Recycle!

Recovered Materials Facilities

General Information

 

Diverting waste from landfills is essential in the effort to conserve energy and preserve natural resources. Waste diversion not only extends the life of existing landfills, it promotes sustainable living while protecting public health and the environment. Previously landfill-bound materials are given new life through use, reuse and recycling.

Saint Louis County licenses three types of facilities for the processing of recovered materials: recycling centers, waste processing facilities, and compost facilities.

Recycling Centers

A recycling center is a facility that only accepts source-separated materials. These are materials that have been set apart from the waste stream at the point of origination. Recycling centers process these incoming materials and prepare them for shipment and sale to the market. Once sold, materials are then further refined into raw materials or used as new products.

As consumer awareness and recycling marketes grow, more recycling centers are being established in Saint Louis County. Many of these facilities accept your curbside recyclables, while others accept items such scrap metal, electronics, concrete and asphalt.   Recycling Centers Open to the Public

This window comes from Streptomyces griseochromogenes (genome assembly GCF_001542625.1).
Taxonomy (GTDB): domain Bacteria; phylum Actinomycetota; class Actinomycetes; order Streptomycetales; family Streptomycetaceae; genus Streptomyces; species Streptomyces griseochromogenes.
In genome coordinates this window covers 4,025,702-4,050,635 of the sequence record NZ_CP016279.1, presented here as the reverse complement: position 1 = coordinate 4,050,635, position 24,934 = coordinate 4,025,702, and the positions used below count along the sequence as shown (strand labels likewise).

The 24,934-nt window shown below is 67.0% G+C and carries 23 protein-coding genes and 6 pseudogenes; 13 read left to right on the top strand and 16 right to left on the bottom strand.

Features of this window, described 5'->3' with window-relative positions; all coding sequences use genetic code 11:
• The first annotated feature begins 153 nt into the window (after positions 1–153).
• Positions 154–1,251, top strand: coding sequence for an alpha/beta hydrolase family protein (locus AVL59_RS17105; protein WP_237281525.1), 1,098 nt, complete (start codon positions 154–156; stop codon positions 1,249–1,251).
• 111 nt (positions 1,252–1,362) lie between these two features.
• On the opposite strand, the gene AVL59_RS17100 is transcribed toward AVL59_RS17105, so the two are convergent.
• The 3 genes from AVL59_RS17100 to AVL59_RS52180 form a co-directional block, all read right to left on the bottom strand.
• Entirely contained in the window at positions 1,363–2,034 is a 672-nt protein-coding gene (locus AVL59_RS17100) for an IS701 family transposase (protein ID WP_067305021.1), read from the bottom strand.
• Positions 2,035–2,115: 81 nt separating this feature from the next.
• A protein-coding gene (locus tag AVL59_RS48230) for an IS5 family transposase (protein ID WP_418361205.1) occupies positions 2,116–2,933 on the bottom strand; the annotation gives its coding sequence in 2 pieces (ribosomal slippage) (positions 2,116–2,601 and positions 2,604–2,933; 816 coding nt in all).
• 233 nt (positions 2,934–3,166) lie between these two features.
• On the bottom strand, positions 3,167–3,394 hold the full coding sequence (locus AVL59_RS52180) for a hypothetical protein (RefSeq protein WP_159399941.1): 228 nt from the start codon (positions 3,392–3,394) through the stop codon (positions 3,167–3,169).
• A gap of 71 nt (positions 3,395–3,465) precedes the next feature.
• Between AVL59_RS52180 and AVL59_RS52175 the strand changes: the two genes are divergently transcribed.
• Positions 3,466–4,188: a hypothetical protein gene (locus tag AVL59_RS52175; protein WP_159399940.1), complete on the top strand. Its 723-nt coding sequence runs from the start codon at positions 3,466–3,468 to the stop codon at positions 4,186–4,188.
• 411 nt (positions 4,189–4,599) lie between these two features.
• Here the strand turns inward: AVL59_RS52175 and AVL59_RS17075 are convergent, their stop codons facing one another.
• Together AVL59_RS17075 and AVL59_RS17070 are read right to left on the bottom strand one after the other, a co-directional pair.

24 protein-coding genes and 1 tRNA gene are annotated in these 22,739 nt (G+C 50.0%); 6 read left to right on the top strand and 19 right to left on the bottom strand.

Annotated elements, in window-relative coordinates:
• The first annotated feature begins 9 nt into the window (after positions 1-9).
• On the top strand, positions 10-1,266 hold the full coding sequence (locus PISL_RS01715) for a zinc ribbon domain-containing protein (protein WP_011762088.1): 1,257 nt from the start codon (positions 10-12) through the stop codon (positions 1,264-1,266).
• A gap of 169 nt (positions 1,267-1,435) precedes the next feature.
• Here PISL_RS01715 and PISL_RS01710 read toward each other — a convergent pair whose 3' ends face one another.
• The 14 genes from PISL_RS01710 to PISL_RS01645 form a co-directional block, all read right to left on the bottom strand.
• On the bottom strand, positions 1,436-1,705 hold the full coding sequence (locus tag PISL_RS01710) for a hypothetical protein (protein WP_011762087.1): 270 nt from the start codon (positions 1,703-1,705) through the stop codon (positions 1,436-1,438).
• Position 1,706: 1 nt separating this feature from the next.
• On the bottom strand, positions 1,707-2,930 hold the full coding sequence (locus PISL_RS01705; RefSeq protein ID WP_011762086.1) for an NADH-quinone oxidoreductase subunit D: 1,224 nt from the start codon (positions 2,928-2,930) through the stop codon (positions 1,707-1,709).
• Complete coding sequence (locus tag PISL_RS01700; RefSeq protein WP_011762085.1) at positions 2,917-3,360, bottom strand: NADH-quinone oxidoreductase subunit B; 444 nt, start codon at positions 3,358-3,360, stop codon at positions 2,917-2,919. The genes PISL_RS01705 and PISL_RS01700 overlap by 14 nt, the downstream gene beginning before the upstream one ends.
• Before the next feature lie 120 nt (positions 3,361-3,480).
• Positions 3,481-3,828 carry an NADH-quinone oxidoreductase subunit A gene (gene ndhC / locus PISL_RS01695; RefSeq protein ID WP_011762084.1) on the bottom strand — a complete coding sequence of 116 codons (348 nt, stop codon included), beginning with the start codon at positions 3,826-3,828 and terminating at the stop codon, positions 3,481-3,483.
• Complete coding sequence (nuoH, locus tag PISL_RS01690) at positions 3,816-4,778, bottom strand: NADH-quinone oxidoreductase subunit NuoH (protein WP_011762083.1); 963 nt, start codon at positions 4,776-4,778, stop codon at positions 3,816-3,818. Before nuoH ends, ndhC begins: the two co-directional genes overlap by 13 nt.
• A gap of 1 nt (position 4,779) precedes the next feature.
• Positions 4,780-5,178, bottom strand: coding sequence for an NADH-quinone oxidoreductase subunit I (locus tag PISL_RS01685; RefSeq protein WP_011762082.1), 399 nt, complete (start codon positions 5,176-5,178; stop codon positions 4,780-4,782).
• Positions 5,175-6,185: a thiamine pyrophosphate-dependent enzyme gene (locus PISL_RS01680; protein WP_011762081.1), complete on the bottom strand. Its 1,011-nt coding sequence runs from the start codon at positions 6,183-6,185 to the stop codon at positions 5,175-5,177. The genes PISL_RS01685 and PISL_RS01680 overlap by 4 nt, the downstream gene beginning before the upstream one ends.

Waste Processing Facilities

Waste processing facilities differs from recycling centers, as these facilities often handle large amounts of solid waste but separate salvageable materials and prepare them for sale to the market. A common example of this is recovering asphalt shingles from mixed loads of demolition and construction debris. Several more companies have applied for licensing new processing facilities to recover more recyclable materials from the waste stream.   Waste Processing Facilities Open to the Public 

Compost Facilities

Saint Louis County currently licenses two types of compost facilities: (1) those that accept yardwaste only, and (2) those that process additional organics. Saint Louis County has several commercial compost facilities who accept yard waste and sell the end-compost products. In addition, a few municipal compost operations that compost leaves and brush give the end-product back to their residents.

Composting of other organics besides yard waste such as manures, fruit and vegetable wastes, pallets, and post-consumer food is an increasing trend. In 2009 one facility received approval to accept additional organics. Several more facilities are seeking licenses to expand into other organics for composting. Compost Facilities Open to the Public 

The Future of Recycling

The solid waste industry and others recognize new business opportunities in the remanufacturing of recovered goods. More and more items that were once considered waste are now seen as viable products or commodities. A variety of methods are being developed to increase beneficial reuse of more materials thus establishing additional recovery facilities and businesses. This is an exciting prospect for the solid waste industry. This change in focus not only creates new jobs and markets, it is also the first step in minimizing waste and is crucial to sustainable living.